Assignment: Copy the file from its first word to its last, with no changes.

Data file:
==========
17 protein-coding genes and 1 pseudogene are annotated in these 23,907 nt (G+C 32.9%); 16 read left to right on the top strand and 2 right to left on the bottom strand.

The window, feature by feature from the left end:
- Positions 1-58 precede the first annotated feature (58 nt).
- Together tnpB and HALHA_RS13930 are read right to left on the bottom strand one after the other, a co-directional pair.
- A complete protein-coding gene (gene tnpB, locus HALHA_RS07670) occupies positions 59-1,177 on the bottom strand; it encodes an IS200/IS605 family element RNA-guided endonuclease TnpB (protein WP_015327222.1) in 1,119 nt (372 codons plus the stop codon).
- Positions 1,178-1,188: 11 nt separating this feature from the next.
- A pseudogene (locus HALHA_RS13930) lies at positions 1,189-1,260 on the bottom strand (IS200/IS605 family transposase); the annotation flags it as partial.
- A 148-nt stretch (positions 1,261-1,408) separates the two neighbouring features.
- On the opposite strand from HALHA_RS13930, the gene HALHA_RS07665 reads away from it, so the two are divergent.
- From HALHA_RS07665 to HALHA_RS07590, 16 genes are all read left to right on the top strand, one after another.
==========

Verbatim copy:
17 protein-coding genes and 1 pseudogene are annotated in these 23,907 nt (G+C 32.9%); 16 read left to right on the top strand and 2 right to left on the bottom strand.

The window, feature by feature from the left end:
- Positions 1-58 precede the first annotated feature (58 nt).
- Together tnpB and HALHA_RS13930 are read right to left on the bottom strand one after the other, a co-directional pair.
- A complete protein-coding gene (gene tnpB, locus HALHA_RS07670) occupies positions 59-1,177 on the bottom strand; it encodes an IS200/IS605 family element RNA-guided endonuclease TnpB (protein WP_015327222.1) in 1,119 nt (372 codons plus the stop codon).
- Positions 1,178-1,188: 11 nt separating this feature from the next.
- A pseudogene (locus HALHA_RS13930) lies at positions 1,189-1,260 on the bottom strand (IS200/IS605 family transposase); the annotation flags it as partial.
- A 148-nt stretch (positions 1,261-1,408) separates the two neighbouring features.
- On the opposite strand from HALHA_RS13930, the gene HALHA_RS07665 reads away from it, so the two are divergent.
- From HALHA_RS07665 to HALHA_RS07590, 16 genes are all read left to right on the top strand, one after another.